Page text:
Khan said he lived in Hungary for seven years and ran an Indian restaurant in Horánszky Street, Budapest. He added that his father was a former high-ranking soldier in Bangladesh, so he has contacts in the Bangladeshi elite. He also said that, since his country has no embassy or consulate in Hungary, he had been informally asked by the Bangladeshi leadership to help his compatriots on occasions when they had business in Hungary.
In 2019, Khan was asked for a favor again. He was told by a Bangladeshi intelligence officer that Bangladeshi officers would be arriving to Budapest and would need accommodation and transport to the venue of their training.
Training in a hangar in Budapest
Al Jazeera’s research two years ago revealed that the training course taught Bangladeshis how to use the P6 Intercept surveillance device, manufactured by Picsix. The Israelis sold the P6 Intercept to the Southeast Asians through a Singapore-based brokerage company. The contract for the sale of the device, obtained by Al Jazeera, states that the P6 Intercept was transferred from Hungary to the Bangladeshis, but other sources familiar with the transaction told the news channel that this was only on paper. It was allegedly necessary to include a third country so that Bangladesh would not know that their government was doing business with Israel. The Muslim-majority country does not officially recognise the state of Israel.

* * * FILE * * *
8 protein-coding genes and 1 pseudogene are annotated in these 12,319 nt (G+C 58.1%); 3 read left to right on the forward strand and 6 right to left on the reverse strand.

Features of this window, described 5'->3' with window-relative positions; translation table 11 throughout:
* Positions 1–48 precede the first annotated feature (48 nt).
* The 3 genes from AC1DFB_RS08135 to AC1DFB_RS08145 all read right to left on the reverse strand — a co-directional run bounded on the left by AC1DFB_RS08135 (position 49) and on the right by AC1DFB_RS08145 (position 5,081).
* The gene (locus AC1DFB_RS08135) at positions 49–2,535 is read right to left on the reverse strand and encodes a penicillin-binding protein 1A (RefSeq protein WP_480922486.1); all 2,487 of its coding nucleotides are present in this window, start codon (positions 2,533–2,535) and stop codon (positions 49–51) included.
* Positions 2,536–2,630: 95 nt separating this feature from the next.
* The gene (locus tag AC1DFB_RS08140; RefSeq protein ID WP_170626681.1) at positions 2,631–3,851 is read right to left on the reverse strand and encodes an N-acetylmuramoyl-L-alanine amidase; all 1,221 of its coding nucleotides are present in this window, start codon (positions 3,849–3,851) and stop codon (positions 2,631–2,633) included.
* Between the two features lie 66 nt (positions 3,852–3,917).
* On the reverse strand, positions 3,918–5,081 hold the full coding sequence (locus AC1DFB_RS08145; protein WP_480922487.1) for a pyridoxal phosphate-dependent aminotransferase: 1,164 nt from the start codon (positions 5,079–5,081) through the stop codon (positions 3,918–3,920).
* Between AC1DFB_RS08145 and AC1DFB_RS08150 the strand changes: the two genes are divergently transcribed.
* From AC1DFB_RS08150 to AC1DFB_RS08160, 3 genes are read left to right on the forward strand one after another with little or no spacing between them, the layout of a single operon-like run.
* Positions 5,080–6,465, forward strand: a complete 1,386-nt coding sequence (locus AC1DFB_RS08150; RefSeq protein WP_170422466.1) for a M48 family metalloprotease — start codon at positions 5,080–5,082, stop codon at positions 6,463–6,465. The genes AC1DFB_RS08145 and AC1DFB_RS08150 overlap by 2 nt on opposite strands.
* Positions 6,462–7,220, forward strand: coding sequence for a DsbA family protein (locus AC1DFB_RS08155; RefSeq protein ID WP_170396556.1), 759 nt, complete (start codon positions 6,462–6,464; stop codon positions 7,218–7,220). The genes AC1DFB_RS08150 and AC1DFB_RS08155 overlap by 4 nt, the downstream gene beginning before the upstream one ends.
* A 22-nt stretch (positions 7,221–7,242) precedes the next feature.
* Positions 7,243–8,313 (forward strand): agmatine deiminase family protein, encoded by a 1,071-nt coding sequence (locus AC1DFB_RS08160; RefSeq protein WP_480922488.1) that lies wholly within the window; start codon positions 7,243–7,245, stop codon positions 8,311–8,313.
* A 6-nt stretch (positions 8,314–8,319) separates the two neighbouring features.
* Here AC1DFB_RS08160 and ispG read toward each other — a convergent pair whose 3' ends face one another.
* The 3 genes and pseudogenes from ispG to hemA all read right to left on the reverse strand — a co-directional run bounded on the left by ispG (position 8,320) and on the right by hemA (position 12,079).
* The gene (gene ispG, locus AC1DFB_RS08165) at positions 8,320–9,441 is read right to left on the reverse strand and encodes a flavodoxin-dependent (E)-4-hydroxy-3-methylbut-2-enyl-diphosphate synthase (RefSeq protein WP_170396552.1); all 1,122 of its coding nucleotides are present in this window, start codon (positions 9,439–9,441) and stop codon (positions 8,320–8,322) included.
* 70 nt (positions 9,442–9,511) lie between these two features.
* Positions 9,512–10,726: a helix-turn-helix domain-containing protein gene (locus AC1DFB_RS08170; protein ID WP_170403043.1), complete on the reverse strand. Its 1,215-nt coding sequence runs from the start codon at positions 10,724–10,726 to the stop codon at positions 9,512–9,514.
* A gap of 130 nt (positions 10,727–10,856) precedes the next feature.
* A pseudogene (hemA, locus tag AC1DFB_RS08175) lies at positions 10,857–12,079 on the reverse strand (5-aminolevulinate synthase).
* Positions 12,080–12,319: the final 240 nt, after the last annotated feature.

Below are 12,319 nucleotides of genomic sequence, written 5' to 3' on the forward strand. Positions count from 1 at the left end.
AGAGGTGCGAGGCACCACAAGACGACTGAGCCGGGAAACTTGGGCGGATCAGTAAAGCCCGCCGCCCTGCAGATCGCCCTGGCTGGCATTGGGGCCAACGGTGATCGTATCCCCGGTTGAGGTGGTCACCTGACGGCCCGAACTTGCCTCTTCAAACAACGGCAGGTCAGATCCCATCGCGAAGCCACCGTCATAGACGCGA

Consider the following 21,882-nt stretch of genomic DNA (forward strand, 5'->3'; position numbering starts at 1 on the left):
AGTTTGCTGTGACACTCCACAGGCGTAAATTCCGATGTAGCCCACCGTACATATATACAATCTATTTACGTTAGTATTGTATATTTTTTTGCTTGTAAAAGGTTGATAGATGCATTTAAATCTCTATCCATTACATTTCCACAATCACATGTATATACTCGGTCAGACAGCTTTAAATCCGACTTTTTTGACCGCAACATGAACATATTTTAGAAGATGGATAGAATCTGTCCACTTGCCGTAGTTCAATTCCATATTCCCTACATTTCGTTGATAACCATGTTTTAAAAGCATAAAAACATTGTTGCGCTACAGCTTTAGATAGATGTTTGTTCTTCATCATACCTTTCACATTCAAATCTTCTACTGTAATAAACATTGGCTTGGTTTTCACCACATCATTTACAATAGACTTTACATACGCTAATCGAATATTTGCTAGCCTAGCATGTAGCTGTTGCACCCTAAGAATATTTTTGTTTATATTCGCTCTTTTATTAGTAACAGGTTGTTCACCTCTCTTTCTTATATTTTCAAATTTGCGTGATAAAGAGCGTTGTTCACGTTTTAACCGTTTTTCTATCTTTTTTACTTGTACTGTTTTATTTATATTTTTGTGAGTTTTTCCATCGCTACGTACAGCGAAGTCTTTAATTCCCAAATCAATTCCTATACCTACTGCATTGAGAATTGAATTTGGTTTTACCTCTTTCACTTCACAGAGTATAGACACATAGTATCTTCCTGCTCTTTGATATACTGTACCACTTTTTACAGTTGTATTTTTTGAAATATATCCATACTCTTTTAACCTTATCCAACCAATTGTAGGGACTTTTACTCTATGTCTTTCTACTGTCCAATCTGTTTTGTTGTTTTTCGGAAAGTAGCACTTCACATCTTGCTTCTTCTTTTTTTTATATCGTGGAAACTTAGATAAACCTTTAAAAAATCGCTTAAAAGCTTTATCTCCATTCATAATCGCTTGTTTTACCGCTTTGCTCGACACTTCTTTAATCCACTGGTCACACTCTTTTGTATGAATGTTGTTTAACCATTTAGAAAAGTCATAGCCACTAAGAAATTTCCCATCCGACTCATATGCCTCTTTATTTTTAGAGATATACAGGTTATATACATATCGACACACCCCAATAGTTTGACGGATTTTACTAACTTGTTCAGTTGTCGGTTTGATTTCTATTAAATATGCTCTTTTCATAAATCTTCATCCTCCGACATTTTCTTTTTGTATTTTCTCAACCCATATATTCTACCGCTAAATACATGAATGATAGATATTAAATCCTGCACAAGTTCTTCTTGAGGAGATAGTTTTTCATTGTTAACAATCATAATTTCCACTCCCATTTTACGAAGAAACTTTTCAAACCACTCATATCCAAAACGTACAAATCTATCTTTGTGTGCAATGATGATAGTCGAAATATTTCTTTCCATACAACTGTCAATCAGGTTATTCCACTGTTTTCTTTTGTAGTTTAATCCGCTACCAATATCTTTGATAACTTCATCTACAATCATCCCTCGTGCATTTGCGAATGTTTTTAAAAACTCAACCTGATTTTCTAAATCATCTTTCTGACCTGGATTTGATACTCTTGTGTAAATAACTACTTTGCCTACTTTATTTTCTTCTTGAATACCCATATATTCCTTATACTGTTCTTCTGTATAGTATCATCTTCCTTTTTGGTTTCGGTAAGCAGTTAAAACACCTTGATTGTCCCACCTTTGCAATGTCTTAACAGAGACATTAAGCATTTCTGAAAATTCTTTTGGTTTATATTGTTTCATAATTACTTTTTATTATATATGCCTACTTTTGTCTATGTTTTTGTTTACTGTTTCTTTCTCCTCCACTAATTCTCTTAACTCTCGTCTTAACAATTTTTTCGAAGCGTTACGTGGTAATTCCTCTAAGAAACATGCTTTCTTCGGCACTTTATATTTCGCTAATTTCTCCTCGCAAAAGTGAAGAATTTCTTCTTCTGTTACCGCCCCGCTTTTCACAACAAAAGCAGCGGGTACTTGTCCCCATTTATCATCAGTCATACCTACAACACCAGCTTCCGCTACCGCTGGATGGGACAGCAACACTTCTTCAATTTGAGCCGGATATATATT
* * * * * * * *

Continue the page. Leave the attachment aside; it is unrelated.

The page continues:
Khan said a total of seven Bangladeshis arrived in Hungary in 2019. He found them a flat in Molnár Street in the V district of Budapest, where they stayed, and their training took place in a hangar-like building of One Telecom Ltd, a company registered in Budapest and owned by a Hungarian and an Israeli citizen.